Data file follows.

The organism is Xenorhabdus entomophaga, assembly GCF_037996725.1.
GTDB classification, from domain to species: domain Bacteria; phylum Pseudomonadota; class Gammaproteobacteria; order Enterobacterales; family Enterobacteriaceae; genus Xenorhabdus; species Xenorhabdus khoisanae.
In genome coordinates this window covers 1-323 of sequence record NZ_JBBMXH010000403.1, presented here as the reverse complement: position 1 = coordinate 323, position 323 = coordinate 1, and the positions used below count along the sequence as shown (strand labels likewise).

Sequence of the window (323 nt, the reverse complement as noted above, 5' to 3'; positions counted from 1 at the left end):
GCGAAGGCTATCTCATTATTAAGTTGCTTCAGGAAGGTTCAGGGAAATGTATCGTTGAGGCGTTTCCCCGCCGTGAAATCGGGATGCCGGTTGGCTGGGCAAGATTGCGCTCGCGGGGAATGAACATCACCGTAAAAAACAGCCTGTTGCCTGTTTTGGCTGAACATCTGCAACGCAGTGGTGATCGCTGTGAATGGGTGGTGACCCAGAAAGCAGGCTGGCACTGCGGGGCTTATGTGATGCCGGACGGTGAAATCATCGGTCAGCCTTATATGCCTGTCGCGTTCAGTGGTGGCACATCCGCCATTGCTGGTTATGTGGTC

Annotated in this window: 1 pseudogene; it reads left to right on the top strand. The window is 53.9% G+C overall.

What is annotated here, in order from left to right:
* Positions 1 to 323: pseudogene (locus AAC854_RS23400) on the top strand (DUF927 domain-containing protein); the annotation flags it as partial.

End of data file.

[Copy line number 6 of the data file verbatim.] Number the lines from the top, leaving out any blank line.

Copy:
Annotated in this window: 1 pseudogene; it reads left to right on the top strand. The window is 53.9% G+C overall.